Other strategies an owner seller might want to use to lessen risk include desiring a higher than market interest rate or a hefty down payment.  If the arrangement calls for a balloon payment only after a few years, the high interest rate might be agreeable considering the chance that interest rates during refinancing to pay the balloon payment might be lower than the rate paid to the owner-seller in the short time leading up to the balloon payment.

Owner-sellers can either be the primary financer or they can team up with another lender to offer financing that enables the farmer to meet the total purchase price.  This can be especially beneficial to new farmers in cases where conventional lenders are willing to write a loan for only a portion of the purchase price.  The landowner provides financing for the balance, based on terms that are defined by the landowner and the farmer-buyer.  The farmer-buyer makes two separate regular loan re-payments– one to the conventional lender and the other to the owner-seller.

When setting the terms of the promissory note that is the backbone of the owner-financed sale agreement, one important consideration comes into play.  The IRS requires that a minimum annual interest be paid on top of principal that goes towards paying off the loan amount.   Owner Financed Sales are treated as “installment sales” for federal tax purposes. See IRS “Tax Topic 705:  Installment Sales” for basic information or IRS Publication 537 for full details about accounting for installment sales.  If you do not state interest, the IRS will state it for you, based on the rules outlined in Publication 537!

There are many other details that should be worked out before entering into an owner-financed sale agreement, such as requirements for taxes and insurance.  It is highly recommended that farmer-buyers consult with a real estate agent, an accountant, and it is practically necessary that they be represented by a licensed attorney when signing any agreement related to owner-financed arrangements.

The owner-financed sale is not, however, complicated.  It has been used in conventional real estate transactions for decades.  With the risks clearly understood by both buyers and sellers, owner financing can make sense for the farm as well.  And remember, it can’t hurt for farmer-buyers to, at least, stimulate conversations or make inquiries about the potential for owner financing.  You might be surprised to learn, like the signs say, that, “Owner Financing is Available!”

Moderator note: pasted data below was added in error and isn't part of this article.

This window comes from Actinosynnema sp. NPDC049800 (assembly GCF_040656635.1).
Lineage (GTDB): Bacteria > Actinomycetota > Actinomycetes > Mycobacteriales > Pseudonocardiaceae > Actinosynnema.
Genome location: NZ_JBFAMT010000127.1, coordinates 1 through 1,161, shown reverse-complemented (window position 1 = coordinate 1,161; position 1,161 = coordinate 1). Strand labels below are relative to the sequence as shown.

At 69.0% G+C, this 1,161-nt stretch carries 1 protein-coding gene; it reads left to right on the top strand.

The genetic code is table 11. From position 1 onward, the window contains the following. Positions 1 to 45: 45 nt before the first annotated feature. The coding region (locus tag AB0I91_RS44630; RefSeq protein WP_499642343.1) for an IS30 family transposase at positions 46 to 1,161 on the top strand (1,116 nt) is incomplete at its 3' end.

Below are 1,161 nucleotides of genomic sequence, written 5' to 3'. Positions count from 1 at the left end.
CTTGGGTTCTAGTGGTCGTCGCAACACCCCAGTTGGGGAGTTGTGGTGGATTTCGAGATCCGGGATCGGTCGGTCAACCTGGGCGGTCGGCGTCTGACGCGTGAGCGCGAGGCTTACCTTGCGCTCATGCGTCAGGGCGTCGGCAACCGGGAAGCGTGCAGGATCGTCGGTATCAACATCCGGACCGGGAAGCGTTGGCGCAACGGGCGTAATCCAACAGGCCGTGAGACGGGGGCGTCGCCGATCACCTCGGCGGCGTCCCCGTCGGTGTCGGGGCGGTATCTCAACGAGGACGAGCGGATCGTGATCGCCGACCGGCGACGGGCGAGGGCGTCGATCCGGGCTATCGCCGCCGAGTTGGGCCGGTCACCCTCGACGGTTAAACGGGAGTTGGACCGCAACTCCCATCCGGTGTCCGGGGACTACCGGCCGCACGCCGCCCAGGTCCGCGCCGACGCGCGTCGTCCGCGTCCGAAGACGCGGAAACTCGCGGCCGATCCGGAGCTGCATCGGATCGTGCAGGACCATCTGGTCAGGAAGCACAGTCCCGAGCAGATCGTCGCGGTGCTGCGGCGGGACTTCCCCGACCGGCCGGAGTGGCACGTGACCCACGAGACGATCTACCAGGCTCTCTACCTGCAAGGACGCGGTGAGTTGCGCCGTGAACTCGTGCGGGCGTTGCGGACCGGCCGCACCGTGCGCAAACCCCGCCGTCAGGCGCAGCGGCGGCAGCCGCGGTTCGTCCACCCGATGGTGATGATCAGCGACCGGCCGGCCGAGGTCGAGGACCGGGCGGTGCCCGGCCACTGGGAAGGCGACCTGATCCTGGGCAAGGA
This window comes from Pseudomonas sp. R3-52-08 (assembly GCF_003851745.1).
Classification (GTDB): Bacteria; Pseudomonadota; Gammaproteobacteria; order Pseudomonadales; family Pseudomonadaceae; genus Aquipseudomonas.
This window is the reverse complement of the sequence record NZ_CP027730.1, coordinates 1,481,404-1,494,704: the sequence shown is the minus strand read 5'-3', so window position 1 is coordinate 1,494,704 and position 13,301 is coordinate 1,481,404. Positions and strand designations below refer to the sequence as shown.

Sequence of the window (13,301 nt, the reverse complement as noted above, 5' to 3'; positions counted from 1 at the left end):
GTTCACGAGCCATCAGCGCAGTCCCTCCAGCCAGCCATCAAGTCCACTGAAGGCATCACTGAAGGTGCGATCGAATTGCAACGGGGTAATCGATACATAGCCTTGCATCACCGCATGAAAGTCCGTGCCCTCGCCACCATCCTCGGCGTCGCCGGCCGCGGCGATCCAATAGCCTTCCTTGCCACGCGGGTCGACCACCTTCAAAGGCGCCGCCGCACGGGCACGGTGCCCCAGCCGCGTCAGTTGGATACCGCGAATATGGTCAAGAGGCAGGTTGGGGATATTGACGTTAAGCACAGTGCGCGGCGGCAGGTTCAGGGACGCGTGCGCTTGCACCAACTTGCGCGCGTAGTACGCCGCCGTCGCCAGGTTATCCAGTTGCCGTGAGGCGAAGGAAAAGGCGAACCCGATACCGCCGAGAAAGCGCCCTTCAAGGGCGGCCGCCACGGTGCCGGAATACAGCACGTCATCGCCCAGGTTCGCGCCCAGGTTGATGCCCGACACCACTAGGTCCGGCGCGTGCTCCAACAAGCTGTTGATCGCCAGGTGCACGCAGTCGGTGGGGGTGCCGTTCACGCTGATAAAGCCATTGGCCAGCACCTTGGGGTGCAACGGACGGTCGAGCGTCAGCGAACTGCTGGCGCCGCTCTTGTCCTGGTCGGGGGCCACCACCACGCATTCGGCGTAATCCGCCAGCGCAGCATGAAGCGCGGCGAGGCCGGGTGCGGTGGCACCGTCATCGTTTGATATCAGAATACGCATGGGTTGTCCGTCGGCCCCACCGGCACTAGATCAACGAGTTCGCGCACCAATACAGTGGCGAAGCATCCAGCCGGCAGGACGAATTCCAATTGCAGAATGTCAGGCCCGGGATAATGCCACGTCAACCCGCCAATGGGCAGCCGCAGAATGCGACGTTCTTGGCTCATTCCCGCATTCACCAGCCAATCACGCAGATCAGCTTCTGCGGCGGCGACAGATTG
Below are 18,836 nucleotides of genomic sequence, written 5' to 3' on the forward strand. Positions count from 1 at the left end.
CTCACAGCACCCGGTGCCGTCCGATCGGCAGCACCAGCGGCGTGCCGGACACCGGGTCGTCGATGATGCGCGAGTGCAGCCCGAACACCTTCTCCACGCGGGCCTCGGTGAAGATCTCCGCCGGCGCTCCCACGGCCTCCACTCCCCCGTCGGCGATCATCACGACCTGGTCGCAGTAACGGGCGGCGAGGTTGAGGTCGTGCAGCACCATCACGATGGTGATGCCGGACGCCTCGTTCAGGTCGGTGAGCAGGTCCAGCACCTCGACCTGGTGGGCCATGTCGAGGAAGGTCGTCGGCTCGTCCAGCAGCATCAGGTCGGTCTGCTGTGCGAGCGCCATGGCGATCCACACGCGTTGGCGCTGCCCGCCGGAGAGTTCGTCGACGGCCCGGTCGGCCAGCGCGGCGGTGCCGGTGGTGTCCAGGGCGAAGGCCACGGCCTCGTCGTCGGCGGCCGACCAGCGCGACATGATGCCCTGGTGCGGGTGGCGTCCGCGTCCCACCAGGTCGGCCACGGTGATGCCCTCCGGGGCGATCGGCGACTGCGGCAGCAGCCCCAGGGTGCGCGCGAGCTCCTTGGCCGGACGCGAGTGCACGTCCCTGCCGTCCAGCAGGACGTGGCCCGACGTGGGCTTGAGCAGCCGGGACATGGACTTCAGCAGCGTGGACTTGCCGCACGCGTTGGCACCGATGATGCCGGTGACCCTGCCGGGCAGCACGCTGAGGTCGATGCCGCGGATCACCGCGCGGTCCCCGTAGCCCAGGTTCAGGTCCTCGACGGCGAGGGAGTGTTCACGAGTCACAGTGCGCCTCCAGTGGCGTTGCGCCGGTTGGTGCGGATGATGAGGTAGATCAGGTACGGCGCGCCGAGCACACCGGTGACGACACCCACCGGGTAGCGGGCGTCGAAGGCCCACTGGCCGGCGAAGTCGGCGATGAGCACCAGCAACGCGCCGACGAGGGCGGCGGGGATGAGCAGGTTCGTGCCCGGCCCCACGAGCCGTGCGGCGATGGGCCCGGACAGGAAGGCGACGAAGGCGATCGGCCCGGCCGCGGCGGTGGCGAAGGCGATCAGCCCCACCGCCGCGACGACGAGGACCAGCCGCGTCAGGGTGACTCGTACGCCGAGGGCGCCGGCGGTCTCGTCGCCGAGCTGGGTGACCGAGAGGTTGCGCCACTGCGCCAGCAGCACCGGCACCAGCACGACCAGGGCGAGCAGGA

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  • Published: 3 weeks ago on September 4, 2017
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  • Last Modified: August 6, 2017 @ 12:13 pm
  • Filed Under: Money Matters

About the author

Ben holds a B.S. in Conservation of Soil, Water, and the Environment from the University of Maryland. He became particularly interested in sustainable agriculture issues after working as a coffee farmer in Costa Rica and a dairy farmer in Russia. He and his wife recently returned from Malawi, where they served as agricultural extension agents in the Peace Corps. They are starting a diversified farm of their own in Johnson, Vermont. Ben is excited to be a new part of the Center's team in developing its Beginning Farmer and Land Access Program.

1 Comment

  1. John Marble says:

    Thanks for this, Ben, and for all of your other work.

    Would you consider doing a similar piece about the use of the vehicle know as “Lifetime Estate”? We’ve used this once, and we are currently looking at another opportunity. It feels like a very civilized form of property succession.